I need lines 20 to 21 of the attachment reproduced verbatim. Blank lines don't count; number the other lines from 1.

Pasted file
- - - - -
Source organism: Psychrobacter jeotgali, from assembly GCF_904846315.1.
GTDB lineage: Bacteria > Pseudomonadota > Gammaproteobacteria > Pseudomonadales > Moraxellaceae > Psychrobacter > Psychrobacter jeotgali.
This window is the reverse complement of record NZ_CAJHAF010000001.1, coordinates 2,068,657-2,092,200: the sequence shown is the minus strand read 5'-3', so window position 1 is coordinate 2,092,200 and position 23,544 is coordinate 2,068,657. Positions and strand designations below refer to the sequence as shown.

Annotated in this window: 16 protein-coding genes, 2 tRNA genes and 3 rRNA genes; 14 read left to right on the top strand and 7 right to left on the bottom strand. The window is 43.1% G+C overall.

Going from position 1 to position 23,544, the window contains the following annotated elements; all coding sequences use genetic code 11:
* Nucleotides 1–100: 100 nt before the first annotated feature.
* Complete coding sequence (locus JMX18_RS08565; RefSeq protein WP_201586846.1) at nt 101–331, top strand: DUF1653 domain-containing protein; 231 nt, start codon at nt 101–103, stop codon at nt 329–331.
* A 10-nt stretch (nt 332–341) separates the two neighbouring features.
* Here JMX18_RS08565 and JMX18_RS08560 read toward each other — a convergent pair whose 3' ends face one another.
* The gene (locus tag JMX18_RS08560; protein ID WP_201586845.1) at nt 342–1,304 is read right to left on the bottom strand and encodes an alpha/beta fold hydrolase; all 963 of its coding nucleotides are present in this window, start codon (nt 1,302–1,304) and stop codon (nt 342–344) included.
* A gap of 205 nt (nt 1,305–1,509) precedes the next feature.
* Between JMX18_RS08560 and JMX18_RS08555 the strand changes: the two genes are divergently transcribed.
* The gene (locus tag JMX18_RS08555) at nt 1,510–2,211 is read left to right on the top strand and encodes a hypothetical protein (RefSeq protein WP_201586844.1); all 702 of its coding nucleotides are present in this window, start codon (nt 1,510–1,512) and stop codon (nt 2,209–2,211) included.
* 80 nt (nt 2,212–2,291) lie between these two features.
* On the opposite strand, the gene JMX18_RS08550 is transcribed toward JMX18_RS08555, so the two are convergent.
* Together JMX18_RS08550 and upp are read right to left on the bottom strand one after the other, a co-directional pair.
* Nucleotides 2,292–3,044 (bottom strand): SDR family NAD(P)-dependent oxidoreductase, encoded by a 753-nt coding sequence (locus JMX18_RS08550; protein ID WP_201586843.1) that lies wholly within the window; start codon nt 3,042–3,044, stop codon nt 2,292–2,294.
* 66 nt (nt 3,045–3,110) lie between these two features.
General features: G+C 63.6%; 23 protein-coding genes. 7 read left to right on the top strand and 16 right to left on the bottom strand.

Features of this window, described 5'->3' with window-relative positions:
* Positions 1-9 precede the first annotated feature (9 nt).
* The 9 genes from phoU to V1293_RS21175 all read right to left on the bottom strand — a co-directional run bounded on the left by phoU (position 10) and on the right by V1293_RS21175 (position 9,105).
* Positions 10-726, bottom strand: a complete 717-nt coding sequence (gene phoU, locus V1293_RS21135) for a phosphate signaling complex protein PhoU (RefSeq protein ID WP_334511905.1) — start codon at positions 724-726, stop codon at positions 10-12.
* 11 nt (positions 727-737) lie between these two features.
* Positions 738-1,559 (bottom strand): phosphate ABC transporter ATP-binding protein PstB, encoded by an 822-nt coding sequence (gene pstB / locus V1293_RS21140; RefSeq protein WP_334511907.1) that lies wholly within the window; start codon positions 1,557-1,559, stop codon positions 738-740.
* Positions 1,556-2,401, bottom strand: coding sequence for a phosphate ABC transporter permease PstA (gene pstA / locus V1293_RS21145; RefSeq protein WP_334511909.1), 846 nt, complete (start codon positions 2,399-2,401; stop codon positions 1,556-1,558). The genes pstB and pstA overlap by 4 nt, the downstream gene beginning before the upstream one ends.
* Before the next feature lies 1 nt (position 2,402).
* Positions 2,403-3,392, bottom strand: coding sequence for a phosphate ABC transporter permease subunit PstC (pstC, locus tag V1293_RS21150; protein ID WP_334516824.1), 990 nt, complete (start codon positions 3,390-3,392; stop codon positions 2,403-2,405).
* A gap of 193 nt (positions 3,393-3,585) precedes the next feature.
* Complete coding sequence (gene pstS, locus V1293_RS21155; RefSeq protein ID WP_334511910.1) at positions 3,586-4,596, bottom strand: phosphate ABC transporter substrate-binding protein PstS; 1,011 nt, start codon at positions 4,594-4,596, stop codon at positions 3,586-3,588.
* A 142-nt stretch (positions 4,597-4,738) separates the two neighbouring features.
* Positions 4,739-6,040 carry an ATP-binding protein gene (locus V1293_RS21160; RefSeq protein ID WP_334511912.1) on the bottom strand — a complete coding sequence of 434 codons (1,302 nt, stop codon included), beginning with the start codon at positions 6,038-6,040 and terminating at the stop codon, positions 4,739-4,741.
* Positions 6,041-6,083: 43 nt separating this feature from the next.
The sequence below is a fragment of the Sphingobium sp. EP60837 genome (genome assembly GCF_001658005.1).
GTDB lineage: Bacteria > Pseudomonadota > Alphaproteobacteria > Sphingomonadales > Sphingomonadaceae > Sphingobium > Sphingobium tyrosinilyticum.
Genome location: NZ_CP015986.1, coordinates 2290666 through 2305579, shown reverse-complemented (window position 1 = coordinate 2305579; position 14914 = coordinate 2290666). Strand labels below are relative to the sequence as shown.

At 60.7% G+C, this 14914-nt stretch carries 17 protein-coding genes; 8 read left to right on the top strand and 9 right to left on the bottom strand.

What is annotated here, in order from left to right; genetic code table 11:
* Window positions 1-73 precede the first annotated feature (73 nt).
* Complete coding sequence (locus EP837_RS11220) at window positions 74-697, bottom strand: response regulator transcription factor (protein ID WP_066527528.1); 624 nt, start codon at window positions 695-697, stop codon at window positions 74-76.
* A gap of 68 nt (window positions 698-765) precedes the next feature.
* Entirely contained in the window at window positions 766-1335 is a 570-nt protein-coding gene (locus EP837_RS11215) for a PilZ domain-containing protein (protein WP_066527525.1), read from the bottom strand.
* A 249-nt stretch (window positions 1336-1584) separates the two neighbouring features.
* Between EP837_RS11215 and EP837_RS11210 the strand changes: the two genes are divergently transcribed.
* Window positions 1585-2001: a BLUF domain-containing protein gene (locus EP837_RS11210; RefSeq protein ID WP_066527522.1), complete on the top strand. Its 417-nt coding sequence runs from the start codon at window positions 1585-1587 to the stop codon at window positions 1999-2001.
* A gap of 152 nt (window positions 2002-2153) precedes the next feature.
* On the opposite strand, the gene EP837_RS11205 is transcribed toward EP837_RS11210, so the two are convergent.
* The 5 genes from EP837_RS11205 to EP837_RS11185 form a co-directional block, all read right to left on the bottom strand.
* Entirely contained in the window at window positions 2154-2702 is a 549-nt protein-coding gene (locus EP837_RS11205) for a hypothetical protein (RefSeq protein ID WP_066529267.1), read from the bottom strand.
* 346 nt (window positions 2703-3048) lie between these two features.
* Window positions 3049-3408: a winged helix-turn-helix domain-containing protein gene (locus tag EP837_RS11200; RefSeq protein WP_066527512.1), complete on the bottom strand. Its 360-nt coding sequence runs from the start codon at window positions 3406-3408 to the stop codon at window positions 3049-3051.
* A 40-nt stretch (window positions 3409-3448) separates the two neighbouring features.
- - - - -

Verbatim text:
Features of this window, described 5'->3' with window-relative positions:
* Positions 1-9 precede the first annotated feature (9 nt).